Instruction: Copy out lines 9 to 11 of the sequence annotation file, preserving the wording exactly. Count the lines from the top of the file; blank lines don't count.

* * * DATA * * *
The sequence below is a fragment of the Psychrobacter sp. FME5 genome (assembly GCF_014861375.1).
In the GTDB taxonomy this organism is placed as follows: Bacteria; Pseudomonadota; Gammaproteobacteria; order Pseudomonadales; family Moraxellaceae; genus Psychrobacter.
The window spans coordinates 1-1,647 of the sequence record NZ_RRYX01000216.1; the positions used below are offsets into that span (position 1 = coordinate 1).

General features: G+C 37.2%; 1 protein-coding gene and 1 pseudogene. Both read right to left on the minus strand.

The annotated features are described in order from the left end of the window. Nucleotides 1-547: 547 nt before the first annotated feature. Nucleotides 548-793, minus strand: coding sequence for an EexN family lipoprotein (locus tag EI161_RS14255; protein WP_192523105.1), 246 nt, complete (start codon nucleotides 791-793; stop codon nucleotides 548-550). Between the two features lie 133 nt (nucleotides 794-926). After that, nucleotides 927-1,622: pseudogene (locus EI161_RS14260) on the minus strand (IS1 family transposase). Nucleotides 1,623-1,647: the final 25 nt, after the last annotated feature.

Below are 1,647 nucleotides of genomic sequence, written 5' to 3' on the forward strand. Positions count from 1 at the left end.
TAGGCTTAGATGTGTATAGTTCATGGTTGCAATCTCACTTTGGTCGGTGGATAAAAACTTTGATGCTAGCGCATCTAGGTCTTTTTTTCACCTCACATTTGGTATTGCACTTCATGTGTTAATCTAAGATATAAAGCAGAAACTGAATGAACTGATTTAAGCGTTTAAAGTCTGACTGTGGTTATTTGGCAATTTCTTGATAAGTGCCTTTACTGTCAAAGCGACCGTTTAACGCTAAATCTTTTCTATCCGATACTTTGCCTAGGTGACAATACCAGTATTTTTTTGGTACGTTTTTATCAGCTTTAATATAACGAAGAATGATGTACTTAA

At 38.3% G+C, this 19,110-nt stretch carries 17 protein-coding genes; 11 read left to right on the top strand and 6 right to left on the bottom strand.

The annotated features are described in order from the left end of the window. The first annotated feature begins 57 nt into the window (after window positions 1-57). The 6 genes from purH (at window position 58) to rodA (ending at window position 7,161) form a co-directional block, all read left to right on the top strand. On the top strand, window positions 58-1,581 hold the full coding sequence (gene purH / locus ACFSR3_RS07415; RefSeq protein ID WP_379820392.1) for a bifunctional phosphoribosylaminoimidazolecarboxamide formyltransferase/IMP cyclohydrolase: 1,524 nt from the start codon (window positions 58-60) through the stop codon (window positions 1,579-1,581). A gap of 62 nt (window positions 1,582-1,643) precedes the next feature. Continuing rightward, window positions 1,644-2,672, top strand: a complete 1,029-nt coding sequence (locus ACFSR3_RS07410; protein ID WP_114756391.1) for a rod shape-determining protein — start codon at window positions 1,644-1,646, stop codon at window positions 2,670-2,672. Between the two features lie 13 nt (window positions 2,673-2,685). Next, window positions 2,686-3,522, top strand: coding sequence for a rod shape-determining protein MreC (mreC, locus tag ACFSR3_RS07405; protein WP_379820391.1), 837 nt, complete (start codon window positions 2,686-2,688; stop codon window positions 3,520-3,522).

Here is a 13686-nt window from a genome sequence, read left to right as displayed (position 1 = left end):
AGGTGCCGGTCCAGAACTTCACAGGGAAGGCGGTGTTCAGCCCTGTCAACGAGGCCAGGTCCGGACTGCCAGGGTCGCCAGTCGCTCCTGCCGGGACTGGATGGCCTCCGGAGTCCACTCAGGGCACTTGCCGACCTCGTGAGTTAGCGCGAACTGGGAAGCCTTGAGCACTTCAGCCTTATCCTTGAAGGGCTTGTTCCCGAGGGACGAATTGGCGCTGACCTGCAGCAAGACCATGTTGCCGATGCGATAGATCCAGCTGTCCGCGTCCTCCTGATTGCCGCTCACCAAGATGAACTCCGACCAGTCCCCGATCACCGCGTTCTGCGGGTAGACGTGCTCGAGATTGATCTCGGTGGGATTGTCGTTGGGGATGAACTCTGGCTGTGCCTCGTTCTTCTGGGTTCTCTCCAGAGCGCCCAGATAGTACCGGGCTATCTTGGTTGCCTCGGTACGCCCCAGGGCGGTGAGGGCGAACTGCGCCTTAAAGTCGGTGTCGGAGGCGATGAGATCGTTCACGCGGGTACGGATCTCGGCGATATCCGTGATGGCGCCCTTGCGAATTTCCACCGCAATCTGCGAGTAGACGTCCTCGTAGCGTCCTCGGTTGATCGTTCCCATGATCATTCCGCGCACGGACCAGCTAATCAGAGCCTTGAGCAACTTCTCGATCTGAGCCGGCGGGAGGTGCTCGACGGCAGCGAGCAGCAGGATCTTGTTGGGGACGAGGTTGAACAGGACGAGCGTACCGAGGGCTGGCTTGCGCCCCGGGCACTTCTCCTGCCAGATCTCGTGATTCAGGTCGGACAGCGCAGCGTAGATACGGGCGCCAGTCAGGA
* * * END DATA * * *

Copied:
The annotated features are described in order from the left end of the window. The first annotated feature begins 57 nt into the window (after window positions 1-57). The 6 genes from purH (at window position 58) to rodA (ending at window position 7,161) form a co-directional block, all read left to right on the top strand. On the top strand, window positions 58-1,581 hold the full coding sequence (gene purH / locus ACFSR3_RS07415; RefSeq protein ID WP_379820392.1) for a bifunctional phosphoribosylaminoimidazolecarboxamide formyltransferase/IMP cyclohydrolase: 1,524 nt from the start codon (window positions 58-60) through the stop codon (window positions 1,579-1,581). A gap of 62 nt (window positions 1,582-1,643) precedes the next feature. Continuing rightward, window positions 1,644-2,672, top strand: a complete 1,029-nt coding sequence (locus ACFSR3_RS07410; protein ID WP_114756391.1) for a rod shape-determining protein — start codon at window positions 1,644-1,646, stop codon at window positions 2,670-2,672. Between the two features lie 13 nt (window positions 2,673-2,685). Next, window positions 2,686-3,522, top strand: coding sequence for a rod shape-determining protein MreC (mreC, locus tag ACFSR3_RS07405; protein WP_379820391.1), 837 nt, complete (start codon window positions 2,686-2,688; stop codon window positions 3,520-3,522).

Here is a 13686-nt window from a genome sequence, read left to right as displayed (position 1 = left end):
AGGTGCCGGTCCAGAACTTCACAGGGAAGGCGGTGTTCAGCCCTGTCAACGAGGCCAGGTCCGGACTGCCAGGGTCGCCAGTCGCTCCTGCCGGGACTGGATGGCCTCCGGAGTCCACTCAGGGCACTTGCCGACCTCGTGAGTTAGCGCGAACTGGGAAGCCTTGAGCACTTCAGCCTTATCCTTGAAGGGCTTGTTCCCGAGGGACGAATTGGCGCTGACCTGCAGCAAGACCATGTTGCCGATGCGATAGATCCAGCTGTCCGCGTCCTCCTGATTGCCGCTCACCAAGATGAACTCCGACCAGTCCCCGATCACCGCGTTCTGCGGGTAGACGTGCTCGAGATTGATCTCGGTGGGATTGTCGTTGGGGATGAACTCTGGCTGTGCCTCGTTCTTCTGGGTTCTCTCCAGAGCGCCCAGATAGTACCGGGCTATCTTGGTTGCCTCGGTACGCCCCAGGGCGGTGAGGGCGAACTGCGCCTTAAAGTCGGTGTCGGAGGCGATGAGATCGTTCACGCGGGTACGGATCTCGGCGATATCCGTGATGGCGCCCTTGCGAATTTCCACCGCAATCTGCGAGTAGACGTCCTCGTAGCGTCCTCGGTTGATCGTTCCCATGATCATTCCGCGCACGGACCAGCTAATCAGAGCCTTGAGCAACTTCTCGATCTGAGCCGGCGGGAGGTGCTCGACGGCAGCGAGCAGCAGGATCTTGTTGGGGACGAGGTTGAACAGGACGAGCGTACCGAGGGCTGGCTTGCGCCCCGGGCACTTCTCCTGCCAGATCTCGTGATTCAGGTCGGACAGCGCAGCGTAGATACGGGCGCCAGTCAGGA